poor, dear, dear Madam Mina – tell us exactly what happened…

“And now, Madam Mina – poor, dear, dear Madam Mina – tell us exactly what happened. God knows that I do not want that you be pained; but it is need that we know all. For now more than ever has all work to be done quick and sharp, and in deadly earnest. The day is close to us that must end all, if it may so be; and now is the chance that we may live and learn.”

The poor dear lady shivered, and I could see the tension of her nerves as she clasped her husband closer to her and bent her dead lower and lower still on his breast. The she raised her head proudly, and held out one hand to Van Helsing, who took it in his, and after stooping and kissing it reverently, held it fast. The other hand was locked in that of her husband, who held his other arm thrown round her protectingly. After a pause in which she was evidently ordering her thoughts, she began: –

“I took the sleeping draught which you had so kindly given me, but for a long time it did not act. I seemed to become more wakeful, and myriads of horrible fancied began to crowd in upon my mind – all of them connnected with death, and vampires; with blood, and pain, and trouble.” Her husband involuntarily groaned as she turned to him and said lovingly: “Do not fret, dear. You must be brave and strong, and help me through the horrible task. If you only knew what an effort it is to me to tell this fearful thing at all, you would understand how much I need your help. Well, I saw I must try to help the medicine to its work with my will, if it was to do me any good, so I resolutely set myself to sleep.  Sure enough sleep must soon have come to me, for I remember no more. Jonathan coming in had not waked me, for he lay by my side when next I remember.  There was in the room the same thin white mist that I had before noticed. But I forget now if you know of this; you will find it in my diary which I shall show you later.  I felt the same vague terror which had come to me before, and the same sense of some presence.  I turned to wake Jonathan, but found that he slept so soundly that it seemed as if it was he who had taken the sleeping draught and not I. I tried, but I could not wake him.  This caused me a great fear, and I looked around terrified.  Then indeed my heart sank within me:  beside the bed, as if he had stepped out of the mist – or rather as if the mist had turned into his figure, for it had entirely disappeared – stood a tall, thin man, all in black.  I knew him at once from the descriptions of the others.  The waxen face; the high aquiline nose, on which the light fell in a thin white line; the parted red lips, with the sharp white teeth showing between; and the red eyes that I had seemed to see in the sunset on the windows of St. Mary’s Church in Whitby.  I knew, too, the red scar on his forehead where Jonathan had struck him. For an instant my heart stood still, and I would have screamed out, only that I was paralysed.  In the pause he spoke in a sort of keen, cutting whisper, pointing as he spoke to Jonathan: –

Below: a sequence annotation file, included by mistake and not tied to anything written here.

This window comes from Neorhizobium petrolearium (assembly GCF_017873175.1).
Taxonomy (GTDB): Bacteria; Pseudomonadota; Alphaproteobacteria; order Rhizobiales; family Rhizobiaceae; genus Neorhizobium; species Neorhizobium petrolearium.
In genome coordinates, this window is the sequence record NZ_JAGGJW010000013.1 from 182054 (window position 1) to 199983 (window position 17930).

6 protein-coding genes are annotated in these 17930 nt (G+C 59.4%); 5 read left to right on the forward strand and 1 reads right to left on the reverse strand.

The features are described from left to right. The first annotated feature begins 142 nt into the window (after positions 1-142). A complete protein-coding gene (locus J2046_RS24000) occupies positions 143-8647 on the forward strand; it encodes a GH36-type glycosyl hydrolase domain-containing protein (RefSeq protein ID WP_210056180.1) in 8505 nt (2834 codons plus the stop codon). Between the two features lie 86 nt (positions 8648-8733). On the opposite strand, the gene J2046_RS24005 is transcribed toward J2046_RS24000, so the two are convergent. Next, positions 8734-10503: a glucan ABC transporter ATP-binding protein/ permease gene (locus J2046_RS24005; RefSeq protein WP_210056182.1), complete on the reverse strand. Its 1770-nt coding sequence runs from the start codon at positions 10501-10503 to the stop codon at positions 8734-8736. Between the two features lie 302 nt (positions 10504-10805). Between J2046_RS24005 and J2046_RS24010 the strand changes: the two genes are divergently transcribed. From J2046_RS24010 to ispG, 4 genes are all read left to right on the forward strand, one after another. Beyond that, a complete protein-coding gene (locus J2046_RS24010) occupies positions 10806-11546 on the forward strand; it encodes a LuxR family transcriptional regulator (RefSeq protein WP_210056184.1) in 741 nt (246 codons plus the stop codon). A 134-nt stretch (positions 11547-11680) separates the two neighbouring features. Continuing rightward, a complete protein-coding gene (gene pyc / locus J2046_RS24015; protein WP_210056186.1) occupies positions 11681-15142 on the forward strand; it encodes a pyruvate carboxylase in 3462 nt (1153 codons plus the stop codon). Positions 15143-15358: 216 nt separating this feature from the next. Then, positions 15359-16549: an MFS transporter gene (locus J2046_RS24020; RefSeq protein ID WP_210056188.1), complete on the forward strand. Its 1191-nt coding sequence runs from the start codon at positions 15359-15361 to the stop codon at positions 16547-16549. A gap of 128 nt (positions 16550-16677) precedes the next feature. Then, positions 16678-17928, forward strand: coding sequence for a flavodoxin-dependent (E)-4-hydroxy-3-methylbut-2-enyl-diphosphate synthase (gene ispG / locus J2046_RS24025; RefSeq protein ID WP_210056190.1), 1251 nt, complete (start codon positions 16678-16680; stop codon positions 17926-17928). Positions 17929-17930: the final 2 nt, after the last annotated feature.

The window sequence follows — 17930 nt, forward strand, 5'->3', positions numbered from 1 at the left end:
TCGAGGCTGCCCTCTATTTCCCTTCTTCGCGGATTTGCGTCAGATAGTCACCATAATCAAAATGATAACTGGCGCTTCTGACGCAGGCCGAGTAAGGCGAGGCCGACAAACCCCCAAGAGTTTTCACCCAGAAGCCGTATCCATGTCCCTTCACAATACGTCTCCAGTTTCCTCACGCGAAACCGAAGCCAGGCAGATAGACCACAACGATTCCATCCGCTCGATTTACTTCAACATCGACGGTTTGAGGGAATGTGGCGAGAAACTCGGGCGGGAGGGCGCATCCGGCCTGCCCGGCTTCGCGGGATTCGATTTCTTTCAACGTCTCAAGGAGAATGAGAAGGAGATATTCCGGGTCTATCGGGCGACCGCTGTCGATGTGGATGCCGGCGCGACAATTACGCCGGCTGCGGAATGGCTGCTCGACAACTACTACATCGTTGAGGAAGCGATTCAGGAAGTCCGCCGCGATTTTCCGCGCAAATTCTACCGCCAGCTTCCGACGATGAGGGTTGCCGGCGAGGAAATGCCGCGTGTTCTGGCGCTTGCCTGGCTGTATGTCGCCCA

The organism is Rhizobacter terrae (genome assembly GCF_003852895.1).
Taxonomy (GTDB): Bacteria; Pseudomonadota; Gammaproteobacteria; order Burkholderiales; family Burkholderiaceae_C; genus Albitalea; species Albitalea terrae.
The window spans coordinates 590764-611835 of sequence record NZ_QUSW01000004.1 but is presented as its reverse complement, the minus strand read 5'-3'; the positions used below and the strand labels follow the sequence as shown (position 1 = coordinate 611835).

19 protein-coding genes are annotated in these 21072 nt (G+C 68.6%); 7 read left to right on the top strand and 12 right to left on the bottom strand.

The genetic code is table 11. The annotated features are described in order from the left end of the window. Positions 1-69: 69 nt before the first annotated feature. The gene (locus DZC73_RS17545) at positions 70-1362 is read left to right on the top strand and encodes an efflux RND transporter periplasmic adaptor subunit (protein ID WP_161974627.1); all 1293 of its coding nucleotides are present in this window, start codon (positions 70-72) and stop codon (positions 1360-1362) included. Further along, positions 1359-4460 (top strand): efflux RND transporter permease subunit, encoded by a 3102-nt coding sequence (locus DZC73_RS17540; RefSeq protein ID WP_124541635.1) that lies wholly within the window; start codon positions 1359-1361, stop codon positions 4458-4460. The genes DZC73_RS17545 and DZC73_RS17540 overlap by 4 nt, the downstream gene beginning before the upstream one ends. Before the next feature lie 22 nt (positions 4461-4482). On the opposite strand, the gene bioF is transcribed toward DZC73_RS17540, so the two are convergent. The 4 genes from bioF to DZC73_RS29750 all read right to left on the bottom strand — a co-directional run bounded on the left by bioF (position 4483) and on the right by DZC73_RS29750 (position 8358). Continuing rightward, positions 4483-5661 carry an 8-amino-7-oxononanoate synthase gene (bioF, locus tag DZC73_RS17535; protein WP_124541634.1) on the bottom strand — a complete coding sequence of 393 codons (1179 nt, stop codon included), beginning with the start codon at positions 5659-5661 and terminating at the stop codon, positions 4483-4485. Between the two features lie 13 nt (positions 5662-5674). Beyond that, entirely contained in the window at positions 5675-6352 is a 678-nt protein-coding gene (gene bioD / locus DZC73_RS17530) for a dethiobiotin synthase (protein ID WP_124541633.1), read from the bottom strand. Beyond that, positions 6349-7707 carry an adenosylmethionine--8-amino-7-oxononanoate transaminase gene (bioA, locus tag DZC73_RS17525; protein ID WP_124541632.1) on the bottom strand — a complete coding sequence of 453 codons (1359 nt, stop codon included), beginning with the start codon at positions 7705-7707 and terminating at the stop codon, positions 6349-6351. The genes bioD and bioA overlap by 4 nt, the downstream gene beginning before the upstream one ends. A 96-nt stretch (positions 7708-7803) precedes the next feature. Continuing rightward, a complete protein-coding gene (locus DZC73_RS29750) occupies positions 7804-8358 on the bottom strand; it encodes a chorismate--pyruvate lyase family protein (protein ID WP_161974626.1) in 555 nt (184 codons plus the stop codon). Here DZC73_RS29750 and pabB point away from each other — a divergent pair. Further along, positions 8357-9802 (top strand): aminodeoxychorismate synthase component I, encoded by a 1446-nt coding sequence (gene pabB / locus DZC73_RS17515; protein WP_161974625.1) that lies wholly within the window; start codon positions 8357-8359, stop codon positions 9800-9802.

” ‘Silence!  If you make a sound I shall take him and dash his brains out before your very eyes.’  I was appalled and was too bewildered to do or say anything.  With a mocking smile, he placed one hand upon my shoulder and , holding me tight, bared my throat with the other, saying as he did so: ‘First, a little refreshment to reward my exertions. You may as well be quiet; it is not the first time, or the second, that your veins have appeased my thirst!’  I was bewildered, and, strangely enough, I did not want to hinder him.  I suppose it is a part of the horrible curse that this happens when his touch is on his victim.  And oh, my God, my God, pity me! He placed his reeking lips upon my throat!”  Her husband groaned again. She clasped his hand harder, and looked at him pityingly, as if he were the injured one, and went on: –

“I felt my strength fading away, and I was in a half swoon. How long this horrible thing lasted I know not; but it seemed that a long time must have passed before he took his foul, awful, sneering mouth away. I saw it drip with the fresh blood!”

~from Dracula by Bram Stoker

With all the vampire books out now a days I thought I’d share a piece of the literary original vampire tale, one of the best of all time! Thanks for reading…and do let me know what vampire literature you happen to love…

Image is of Winona Ryder and Gary Oldman for the movie Bran Stoker’s Dracula.

 

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